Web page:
I don’t actually remember how I found this book. It somehow got onto my Amazon wish list one day, and it was one of those things I bought because I needed to top up an order above $25 to qualify for free shipping. I don’t remember what it was that I bought with this book, but I doubt it was as impressive as The Nomadic Developer.
It’s funny, because I tell people that I got into the consulting world back in 2008. After reading this book, I realized that I actually started in consulting back in 1994. My very first job in IT was technically at a consulting firm, albeit a very large one, (the one started by Ross Perot back in the sixties and famous for making everyone wear blue suits everywhere they went). I worked on a couple of very large accounts, so it seemed like I was just a developer in Corporate IT, but in reality, I was a consultant. I left that company in 1999, and moved on to real Corporate IT, working for an airline maintaining their revenue management systems, and later on to building and maintaining the fight operations systems. We owned those systems from cradle to grave, twenty four hours a day, seven days a week. They were horribly difficult to change. There was a tremendous amount of tribal knowledge in every subsystem, and many were already five or six years old when I started, and rewrites were impossible. By the end of my 8.5 years there, my technological skills were atrophied to the point where another year or two, and I would have been completely unmarketable outside of that industry vertical.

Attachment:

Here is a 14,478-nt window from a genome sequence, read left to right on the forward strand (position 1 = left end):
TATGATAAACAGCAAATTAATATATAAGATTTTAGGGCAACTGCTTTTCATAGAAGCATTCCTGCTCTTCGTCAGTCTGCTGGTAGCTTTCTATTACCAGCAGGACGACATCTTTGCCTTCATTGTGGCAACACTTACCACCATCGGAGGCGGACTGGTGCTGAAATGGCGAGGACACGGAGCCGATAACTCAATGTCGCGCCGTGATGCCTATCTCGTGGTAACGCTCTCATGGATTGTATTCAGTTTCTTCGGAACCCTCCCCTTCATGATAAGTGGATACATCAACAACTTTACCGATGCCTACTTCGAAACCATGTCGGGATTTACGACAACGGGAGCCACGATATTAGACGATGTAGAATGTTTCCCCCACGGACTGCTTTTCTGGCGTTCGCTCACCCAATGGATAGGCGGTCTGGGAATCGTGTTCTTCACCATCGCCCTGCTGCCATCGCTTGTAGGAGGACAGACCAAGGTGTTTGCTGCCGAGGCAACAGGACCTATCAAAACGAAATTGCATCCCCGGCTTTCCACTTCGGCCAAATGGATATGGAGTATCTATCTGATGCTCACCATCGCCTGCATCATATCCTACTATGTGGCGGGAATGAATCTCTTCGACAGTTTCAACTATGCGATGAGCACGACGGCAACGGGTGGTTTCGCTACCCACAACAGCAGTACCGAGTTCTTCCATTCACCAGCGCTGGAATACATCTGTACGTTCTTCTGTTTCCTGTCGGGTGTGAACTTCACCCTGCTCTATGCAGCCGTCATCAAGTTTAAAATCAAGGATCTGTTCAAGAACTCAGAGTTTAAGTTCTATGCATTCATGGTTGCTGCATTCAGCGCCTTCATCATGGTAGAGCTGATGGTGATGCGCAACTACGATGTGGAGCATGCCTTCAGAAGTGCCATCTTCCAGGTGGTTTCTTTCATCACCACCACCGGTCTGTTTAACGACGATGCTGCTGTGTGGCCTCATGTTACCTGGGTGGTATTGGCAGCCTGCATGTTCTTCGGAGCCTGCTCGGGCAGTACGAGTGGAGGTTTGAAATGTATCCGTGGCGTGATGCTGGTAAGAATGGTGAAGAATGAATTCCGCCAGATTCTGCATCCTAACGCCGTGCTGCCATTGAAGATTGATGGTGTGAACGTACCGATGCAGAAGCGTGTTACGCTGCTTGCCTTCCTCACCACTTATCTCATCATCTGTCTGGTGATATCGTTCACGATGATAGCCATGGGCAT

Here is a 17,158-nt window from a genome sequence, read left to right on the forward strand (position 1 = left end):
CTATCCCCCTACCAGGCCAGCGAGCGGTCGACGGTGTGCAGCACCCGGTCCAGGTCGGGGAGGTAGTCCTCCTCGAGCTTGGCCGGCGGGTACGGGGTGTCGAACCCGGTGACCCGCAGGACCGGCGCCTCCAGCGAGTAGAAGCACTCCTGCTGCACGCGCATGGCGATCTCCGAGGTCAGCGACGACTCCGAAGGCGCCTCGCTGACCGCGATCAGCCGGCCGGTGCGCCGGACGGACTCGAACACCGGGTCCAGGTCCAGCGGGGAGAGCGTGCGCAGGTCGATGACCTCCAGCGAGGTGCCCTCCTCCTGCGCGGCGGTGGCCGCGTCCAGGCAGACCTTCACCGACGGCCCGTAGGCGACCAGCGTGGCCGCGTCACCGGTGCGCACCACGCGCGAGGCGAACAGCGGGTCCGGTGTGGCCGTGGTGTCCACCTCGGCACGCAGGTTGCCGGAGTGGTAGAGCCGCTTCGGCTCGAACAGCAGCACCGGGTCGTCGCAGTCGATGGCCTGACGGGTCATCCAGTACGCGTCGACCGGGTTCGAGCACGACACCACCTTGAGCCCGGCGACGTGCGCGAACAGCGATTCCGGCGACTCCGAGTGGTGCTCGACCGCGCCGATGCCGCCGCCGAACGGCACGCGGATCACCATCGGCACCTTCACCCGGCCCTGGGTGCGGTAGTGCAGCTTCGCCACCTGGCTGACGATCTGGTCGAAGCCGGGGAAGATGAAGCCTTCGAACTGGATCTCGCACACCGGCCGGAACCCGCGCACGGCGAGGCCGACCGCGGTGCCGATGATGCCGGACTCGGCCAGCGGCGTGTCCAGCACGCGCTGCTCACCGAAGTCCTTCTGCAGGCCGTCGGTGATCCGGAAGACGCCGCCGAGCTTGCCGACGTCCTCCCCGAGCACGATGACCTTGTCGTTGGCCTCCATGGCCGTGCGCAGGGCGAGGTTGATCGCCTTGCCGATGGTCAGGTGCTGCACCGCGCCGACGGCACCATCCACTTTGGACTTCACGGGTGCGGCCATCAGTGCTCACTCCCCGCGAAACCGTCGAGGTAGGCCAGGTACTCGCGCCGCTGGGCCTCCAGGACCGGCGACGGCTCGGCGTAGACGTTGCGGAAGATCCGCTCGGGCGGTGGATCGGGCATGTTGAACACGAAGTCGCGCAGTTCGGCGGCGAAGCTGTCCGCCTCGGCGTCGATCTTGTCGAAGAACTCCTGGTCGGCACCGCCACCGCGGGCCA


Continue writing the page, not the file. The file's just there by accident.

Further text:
I jumped (back) into consulting in 2008 with little idea of what true consulting was. I wish I had had this book at my disposal back then. Not that I would change my decision – the leap into consulting has done wonders for my skills and my career. I have no doubt that making the move, when I did, was absolutely the right decision for both me and my family, and I’d like to think it was the right decision for the company I work for as well.
But in The Nomadic Developer, Aaron Erickson goes into wonderful detail of what to really expect from technology consulting, how to identify good (and bad) companies, how to survive, and how to thrive in the consulting world. He talks about how to maintain both your position and your passion during both good and bad times in the economy, and how to avoid career limiting moves. At the very least, had I read this book while still working for the airline, I could have avoided a couple of interviews that would have led to positions that I was not right for. My trouble-radar kicked in on those before I accepted, and I count myself lucky. By the time I had finished chapter two of The Nomadic Developer, I had already identified those firms as being one of the ‘Seven Deadly Firms’, and hiring on there likely would have tainted my consulting experience for the rest of my career.
The Nomadic Developer is not only for people who are thinking of becoming consultants. It’s also for consultants who are fairly new to the game, and will help you to stay out of trouble as the economy changes. I think it should also be read by owners/senior management of consulting firms, if only to avoid uncomfortable moments brought on during interviews by people who have read the book and are asking some of the hard questions Erickson suggests. Most of those questions I would be a little uncomfortable asking during a interview, but I see the value in at least trying to ask them. It’s not always the response that is important, it’s the way the response is said that will tell you if the employer is going to treat you as a partner / investment or a warm body / cost.